I met Charles Wurster in 2005 when he attended Safety at Sea in San Francisco (he was a Rear Admiral at the time). It was cold and raining. Just a couple of hours touring the events with Charles Wurster were lessons in leadership. He went out of his way to visit with volunteers, Sea Scouts, and Coasties alike. Everyone he talked with literally felt good about volunteering their time to help Sea Scouts.
The Captain of then-Group San Francisco (now Sector) held a reception for Admiral Wurster. The good admiral wanted to visit the galley crew to thank them for the food prepared for the reception. Admiral Wurster walked into the galley and went behind the service area to find a cook who was busy doing dishes. The young cook looked up, and judging by the expression on his face, was not expecting to see a two-star admiral in the galley. The cook promptly pulled his soapy hand out of the pot he was scrubbing and saluted. The young man honestly looked humbled to be thanked for his efforts.
In 2010, Admiral Wurster had retired from the Coast Guard and was the President/CEO of the Port of San Diego. As the National Commodore, he visited the William I. Koch International Sea Scout Cup, held at the Coast Guard Academy.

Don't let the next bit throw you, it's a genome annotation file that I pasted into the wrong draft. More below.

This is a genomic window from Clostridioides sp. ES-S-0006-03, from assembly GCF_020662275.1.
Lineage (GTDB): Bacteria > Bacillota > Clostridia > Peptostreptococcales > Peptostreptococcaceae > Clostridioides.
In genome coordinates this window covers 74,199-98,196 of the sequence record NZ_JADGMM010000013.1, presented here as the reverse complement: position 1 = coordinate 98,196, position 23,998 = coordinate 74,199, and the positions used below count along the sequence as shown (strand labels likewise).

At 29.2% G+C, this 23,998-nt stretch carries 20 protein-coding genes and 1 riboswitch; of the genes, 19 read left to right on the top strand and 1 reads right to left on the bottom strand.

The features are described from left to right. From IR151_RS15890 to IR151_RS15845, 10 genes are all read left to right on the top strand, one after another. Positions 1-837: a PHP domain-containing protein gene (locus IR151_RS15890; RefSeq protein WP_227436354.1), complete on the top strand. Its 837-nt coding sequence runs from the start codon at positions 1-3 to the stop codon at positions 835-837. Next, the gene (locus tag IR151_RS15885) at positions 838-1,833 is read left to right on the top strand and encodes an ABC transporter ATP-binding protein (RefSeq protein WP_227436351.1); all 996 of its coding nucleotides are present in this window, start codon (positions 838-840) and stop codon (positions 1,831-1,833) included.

The National Commodore quietly arrived on base without any fanfare and saw a Sea Scout trying to master how to throw a heaving line. Charlie directly went over to the Sea Scout and worked with the Scout on how to coil and throw a heaving line.
Charles Wurster is not afraid to get his hands dirty and always puts Scouts first. He truly enjoys working with young people, mentoring, and investing in the future.
Charlie’s love of Scouting is evident from his dedication to Sea Scouts. At the first Western Region Bridge of Honor, Commodore Wurster saw all of the Sea Scouts assembled to board Landship on the stern of the USS Iowa, and with a broad smile, he said, “I love it.”
The Admiral represents the best of Scouting and is very deserving of the Silver Beaver Award. If you are in the San Diego area and wish to attend the council dinner, please visit the San Diego-Imperial Council for more information.
Tags: Boat Parade, Sea Scout Ships, Sea Scouts, Toys for Tots, Western Region
Sea Scouts in the Western Region are spreading holiday cheer from Arizona, to California, to Hawaii. Ships are entering their vessels in holiday themed parades, both on and off the water. Participating in parades helps building local awareness of Sea Scout Ships, creates an opportunity to get on the water, and is a great way to have fun with your shipmates.
Aside from displaying their vessels, Sea Scouts are hosting holiday parties AND volunteering their time to make the holidays brighter. Job well done to the SSS Decisive on Kauai in their Toys for Tots Drive. Thank you for strongly demonstrating helpful Service to others.
Tags: Cruise, Sea Scouts
The Western Region Boatswain and I were invited to cruise on with the Sea Scout Ship Tiki Too on their vessel Liberty. The cruise was a wonderful example of how to incorporate all 4 S’s of Sea Scouting into a weekend adventure.